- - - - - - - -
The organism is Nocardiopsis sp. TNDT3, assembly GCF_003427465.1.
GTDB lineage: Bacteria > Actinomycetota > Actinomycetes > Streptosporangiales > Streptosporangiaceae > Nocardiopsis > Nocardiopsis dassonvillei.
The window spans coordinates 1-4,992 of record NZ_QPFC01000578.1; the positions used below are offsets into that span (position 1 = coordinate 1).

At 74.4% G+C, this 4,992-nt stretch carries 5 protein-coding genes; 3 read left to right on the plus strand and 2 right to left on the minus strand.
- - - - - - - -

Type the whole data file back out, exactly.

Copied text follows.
The organism is Nocardiopsis sp. TNDT3, assembly GCF_003427465.1.
GTDB lineage: Bacteria > Actinomycetota > Actinomycetes > Streptosporangiales > Streptosporangiaceae > Nocardiopsis > Nocardiopsis dassonvillei.
The window spans coordinates 1-4,992 of record NZ_QPFC01000578.1; the positions used below are offsets into that span (position 1 = coordinate 1).

At 74.4% G+C, this 4,992-nt stretch carries 5 protein-coding genes; 3 read left to right on the plus strand and 2 right to left on the minus strand.